Capitol Alert
By Christopher Cadelago
August 31, 2015

  • GOP lawmakers last supported a tax deal in 2009
  • Gas, cigarette taxes on the table this year
  • ‘Shaming’ and recall threats are part of anti-tax arsenal

Jon Fleischman, the conservative activist, blogger and political consultant with the ear of many at the Capitol, was giving another interview to a right-leaning talk radio show one recent afternoon when he was asked about the possibility of Republican lawmakers supporting a tax increase.

“There’s always a chance,” Fleischman said, loosely summarizing a quip he attributed to Mark Twain: “Always hold on to your wallet when the Legislature is in session.”

As the first year of the session winds down with transportation and health care among the issues on the table, whether lawmakers move to boost revenues is among the most intriguing questions on the docket.

Proposals include increasing the gas tax by 12 cents per gallon and raising vehicle registration fees by some $35 a year.

Proposals include increasing the gas tax by 12 cents per gallon and raising vehicle registration fees by some $35 a year, imposing a new levy on managed health care plans and adding a $2 tax to each pack of cigarettes. Democrats have also discussed extending temporary sales and income taxes set to expire in 2016 and 2018.

A handful of Republicans would have to join majority Democrats to raise taxes in the special session – a political risk even a vigilant tax-fighter like Fleischman now believes is unlikely.

Yet he warned it was just six years ago when then-Gov. Arnold Schwarzenegger “strong-armed” three Republicans in each chamber to vote to temporarily raise taxes. As part of an effort to close a massive $41 billion deficit in 2009, GOP leaders cut a deal that included about $14 billion a year in taxes despite repeated vows to protect taxpayers.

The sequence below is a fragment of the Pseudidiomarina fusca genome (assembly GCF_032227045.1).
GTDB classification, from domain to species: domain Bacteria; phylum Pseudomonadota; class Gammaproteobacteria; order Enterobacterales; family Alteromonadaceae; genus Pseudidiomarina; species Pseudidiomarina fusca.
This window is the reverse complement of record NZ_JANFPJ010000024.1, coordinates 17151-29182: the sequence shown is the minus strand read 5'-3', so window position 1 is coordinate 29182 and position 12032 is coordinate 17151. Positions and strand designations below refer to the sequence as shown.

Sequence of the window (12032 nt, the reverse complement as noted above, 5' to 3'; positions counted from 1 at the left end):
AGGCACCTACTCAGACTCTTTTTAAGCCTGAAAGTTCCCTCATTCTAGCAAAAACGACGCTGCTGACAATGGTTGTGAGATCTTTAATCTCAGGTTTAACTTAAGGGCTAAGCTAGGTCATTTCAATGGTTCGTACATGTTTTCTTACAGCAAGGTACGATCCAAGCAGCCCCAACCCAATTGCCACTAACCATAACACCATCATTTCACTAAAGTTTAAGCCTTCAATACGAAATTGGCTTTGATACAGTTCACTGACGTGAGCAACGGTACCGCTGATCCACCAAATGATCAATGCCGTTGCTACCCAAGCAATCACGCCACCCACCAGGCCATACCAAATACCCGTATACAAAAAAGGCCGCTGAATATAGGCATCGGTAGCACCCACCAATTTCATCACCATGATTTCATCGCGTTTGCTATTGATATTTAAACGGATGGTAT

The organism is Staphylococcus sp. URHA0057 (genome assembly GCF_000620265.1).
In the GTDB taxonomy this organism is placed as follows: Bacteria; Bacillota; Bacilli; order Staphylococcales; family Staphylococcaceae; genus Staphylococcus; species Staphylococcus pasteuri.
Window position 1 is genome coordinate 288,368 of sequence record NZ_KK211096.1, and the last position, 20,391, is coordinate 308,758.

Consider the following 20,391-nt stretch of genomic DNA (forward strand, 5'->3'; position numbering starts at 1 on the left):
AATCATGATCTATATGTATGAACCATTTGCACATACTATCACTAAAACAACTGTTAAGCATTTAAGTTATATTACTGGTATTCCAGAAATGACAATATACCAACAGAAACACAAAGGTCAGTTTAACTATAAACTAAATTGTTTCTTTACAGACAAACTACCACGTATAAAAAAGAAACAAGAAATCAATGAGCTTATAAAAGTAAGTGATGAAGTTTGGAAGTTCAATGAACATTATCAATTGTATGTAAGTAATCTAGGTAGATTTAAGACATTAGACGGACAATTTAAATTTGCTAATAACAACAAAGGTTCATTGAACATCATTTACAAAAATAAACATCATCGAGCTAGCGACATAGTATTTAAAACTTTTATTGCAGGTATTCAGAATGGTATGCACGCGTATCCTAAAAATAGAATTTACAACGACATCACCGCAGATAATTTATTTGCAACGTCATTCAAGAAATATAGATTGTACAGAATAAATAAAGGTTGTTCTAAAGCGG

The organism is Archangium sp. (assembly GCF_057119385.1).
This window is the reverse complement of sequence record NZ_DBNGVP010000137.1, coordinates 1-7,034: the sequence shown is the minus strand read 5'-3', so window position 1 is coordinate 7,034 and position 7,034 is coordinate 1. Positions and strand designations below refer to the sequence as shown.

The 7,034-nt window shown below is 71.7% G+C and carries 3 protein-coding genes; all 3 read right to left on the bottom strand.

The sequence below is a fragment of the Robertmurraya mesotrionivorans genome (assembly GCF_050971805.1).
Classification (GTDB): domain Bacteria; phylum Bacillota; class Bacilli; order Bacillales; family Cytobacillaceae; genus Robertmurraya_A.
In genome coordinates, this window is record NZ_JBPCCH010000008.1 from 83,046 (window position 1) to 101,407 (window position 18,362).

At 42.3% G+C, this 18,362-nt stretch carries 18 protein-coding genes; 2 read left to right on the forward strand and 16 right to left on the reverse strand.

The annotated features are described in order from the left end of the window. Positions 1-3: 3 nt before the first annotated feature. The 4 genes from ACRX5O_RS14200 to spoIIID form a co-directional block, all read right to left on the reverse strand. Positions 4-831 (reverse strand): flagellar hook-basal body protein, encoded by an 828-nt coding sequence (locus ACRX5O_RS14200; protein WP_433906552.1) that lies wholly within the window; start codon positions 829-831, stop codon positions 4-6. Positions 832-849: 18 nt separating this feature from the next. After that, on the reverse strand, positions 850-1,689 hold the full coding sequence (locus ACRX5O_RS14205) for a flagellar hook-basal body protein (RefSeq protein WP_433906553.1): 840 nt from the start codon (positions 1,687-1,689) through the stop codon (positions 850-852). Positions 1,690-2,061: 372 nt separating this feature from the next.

New circumstances could insulate wayward Republicans from retribution. A ballot measure approved by voters in 2012 allows lawmakers to serve a maximum of 12 years in either the Senate or Assembly, eliminating the need to step down after eight or six years, respectively, to run for the other house. Those terming out of office in some cases won’t run again and don’t have to worry about angering the electorate.

Another difference is a switch to a top-two primary system, which reached the ballot as part of the 2009 deal when then-Sen. Abel Maldonado, R-Santa Maria, sought the change before casting his vote for tax increases. The system could protect an incumbent against a foe from the same party.

Under the old rules, a Republican had to win the party’s primary election to move on. Now, they just have to finish in the top two in June to advance to the November runoff. As long as a Democrat runs, a more conservative GOP challenger likely would have a hard time elbowing out the incumbent.

While the primary system will not shield every incumbent, “it offers an additional base of support for those members that might be tempted to sign on” to a tax-raising deal, said Dan Schnur, director of the Jesse M. Unruh Institute of Politics at the University of Southern California.

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